David Baker’s Comments on U of T Law School Tuition
- February 14, 2017
- David Baker
After years of trying to work for change within the system, I have decided that it is time to speak up.
While other law schools and professional faculties are far from blameless, it was U of T Law that broke the mould and took the leap towards charging what the market would bear. U of T Law leapt into the lead and moves incrementally further ahead with every year. It was U of T Law that triggered the unjustifiable faculty wage hyperinflation across all law schools made possible by the massive tuition increases. [see Sunshine List data in 2015 memo]. The victims are by no means confined to U of T Law students, but it is hard to blame the other schools for just trying to keep pace.
The President of the University in 1997 was Rob Pritchard and the Law School Dean was Ron Daniels. I admire both of them and consider them to be friendly acquaintances. On this issue I disagreed with them at the time, and continue to disagree with them now. Rob in particular is most articulate and forceful in defence of the move. They brought an American private market approach to becoming a lawyer, even though we have a publicly subsidized system and a history of treating post-secondary education as a public good comparable in many respects to healthcare. A law degree is worth a lot when it is put out to bid, as U of T Law has proven. Unlike doctors, incomes amongst lawyers are widely variable, but that does not deter many from taking the risk that they will be able to grab the brass ring of a big downtown firm income.
In addition to preventing some otherwise qualified persons from becoming lawyers, my concerns are that some heavily indebted grads want to practice law in the public interest but cannot afford to do so, and even more tragically that some “crash and burn” for lack of a high paying job, taking their [debt co-signing] parents’ retirement plans down with them.
With our excellent student loan program in this country there is no reason why students should be deterred from maximizing their talents through an education. The exception is professional faculties in Ontario, and particularly law schools. Students in these schools must accumulate massive amounts of private debt on top of maxing out their public student loans.
I had initially thought to wait and see if Ontario would address this with its new free tuition policy for low income students, however when I learned that the School had silenced valedictorians and would for the first time prevent them from delivering their annual tuition critique to faculty and families, I felt obliged to address the issue now, in hopes the government’s new policy would for the first time address this issue.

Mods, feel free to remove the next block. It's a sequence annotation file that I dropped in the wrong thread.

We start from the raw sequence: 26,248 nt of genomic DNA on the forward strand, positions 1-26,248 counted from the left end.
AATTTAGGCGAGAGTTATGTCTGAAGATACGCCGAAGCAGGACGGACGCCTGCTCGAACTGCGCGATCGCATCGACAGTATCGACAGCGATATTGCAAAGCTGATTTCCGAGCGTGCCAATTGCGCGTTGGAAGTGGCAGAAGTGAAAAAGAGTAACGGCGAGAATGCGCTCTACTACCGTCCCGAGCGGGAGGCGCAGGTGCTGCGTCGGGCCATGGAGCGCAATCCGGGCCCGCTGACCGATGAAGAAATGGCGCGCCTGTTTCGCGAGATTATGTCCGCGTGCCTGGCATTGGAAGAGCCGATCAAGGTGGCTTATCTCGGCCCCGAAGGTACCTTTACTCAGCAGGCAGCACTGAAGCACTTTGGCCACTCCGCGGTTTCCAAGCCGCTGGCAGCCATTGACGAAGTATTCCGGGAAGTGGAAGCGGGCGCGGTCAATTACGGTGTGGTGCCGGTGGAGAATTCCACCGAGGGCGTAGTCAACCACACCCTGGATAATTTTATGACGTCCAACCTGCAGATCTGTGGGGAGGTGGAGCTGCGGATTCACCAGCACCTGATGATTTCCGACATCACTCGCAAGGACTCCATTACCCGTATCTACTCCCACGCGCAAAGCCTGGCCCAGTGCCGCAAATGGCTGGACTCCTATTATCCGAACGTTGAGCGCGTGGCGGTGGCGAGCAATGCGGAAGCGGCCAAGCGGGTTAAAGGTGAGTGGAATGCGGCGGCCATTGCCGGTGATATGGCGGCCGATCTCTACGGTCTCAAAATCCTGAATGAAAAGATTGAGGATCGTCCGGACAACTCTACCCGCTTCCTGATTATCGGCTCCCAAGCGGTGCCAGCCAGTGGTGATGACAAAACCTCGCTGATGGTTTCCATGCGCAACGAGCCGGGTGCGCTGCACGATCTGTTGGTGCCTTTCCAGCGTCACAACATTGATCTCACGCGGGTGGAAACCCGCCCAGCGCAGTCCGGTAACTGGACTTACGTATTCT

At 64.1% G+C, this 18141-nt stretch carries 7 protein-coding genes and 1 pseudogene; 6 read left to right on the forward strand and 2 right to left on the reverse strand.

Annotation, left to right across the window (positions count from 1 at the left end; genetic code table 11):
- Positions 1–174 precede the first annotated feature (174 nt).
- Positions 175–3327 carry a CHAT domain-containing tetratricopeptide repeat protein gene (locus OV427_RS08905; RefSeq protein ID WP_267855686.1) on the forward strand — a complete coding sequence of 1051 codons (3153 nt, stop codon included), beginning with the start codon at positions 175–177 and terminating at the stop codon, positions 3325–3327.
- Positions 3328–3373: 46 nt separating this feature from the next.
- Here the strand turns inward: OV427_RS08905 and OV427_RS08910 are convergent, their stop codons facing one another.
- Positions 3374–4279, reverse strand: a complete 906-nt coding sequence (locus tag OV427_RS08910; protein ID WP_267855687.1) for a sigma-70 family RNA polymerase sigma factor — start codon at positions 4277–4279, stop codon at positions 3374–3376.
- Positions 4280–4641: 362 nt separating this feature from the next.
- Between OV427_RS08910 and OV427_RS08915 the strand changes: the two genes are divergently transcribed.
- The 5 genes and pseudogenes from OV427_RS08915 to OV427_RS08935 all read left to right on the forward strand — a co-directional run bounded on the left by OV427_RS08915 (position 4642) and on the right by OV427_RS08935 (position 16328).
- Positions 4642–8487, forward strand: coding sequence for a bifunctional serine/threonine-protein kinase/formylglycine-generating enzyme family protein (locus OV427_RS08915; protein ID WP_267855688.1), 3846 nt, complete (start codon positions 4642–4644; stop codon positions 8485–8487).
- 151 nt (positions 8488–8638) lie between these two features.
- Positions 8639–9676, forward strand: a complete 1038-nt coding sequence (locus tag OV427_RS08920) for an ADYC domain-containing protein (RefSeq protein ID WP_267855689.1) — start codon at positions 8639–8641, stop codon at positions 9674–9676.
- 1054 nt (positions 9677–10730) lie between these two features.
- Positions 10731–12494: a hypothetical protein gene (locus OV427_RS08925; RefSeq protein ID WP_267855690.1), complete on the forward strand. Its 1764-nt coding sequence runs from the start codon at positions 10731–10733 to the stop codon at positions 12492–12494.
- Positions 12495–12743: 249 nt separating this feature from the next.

I have tried for 2 years to persuade the Law School to self-regulate and protect students from modest income families from the assumption of crippling levels of debt, or forego pursuing a law school education altogether. I, as a representative of the Class of ’75 Fundraising Committee, invited a student who had accumulated $200,000 in debt to speak to my class reunion. My class mates were staggered and left speechless, but gradually those with the largest incomes from the biggest firms [and therefore the most fundraising influence] have indicated an unwillingness to use their influence with the School to bring about change. The reason is not hard to find. It is in their firm’s interest to have a large pool of law graduates who are desperate to achieve the incomes that only the largest firms with the wealthiest clients can provide.
Similarly, faculty are well aware of the impact of their $350,000 plus salaries [supplemented by unlimited research incomes, encouraged by reduced teaching responsibilities]. Many are deeply troubled by the harm this is doing to their students. Nevertheless few have been willing to speak up and even those few have slowly been silenced. As with lawyers in large firms, faculty have a vested interest in the new normal. They should not be expected to go on strike in order to force a reduction in their salaries, increases in their teaching loads or restrictions on their entrepreneurial opportunities.
I invited Dean Ed Iacobucci to my home for a dinner with several of my classmates. We mapped out all the facts set out in the papers attached below, pulling no punches, and requested that he lead a process of change. He acknowledged many of the problems identified, and, while sympathetic and willing to make minor incremental changes, felt constrained by collective agreements entered by his predecessors which he maintained left little or no room for change.
I have not had access to the information that would allow me to assess the extent [that] the building of the palatial new law building has contributed to the problem.
That basically leaves the students. In order to demonstrate their lingering concern, a group of approximately 50 recent graduates, each of whom graduated with more than $100,000 in debt, jointly signed a letter calling on the Dean to engage in “robust data collection”. Their minimal request, intended to allow critical discussion of the dimensions of the problem did not receive a response.
Those still in the pipeline continue to protest, but student politics receive little attention, and there is a widespread belief that public student loans have addressed all basic access problems. Thus while law students continue to complain, the myth that they will all be living in Rosedale before long, means they are unlikely to arouse public sympathy.
I am attaching a Backgounder (link) I wrote in November 2015, a Discussion Paper (link) I circulated amongst classmates in January 2016, and a Fact Sheet (link) prepared by a faculty member who worked for a period with students.
I hope this will be of assistance to anyone making an effort to enhance merit based access to the practice of law.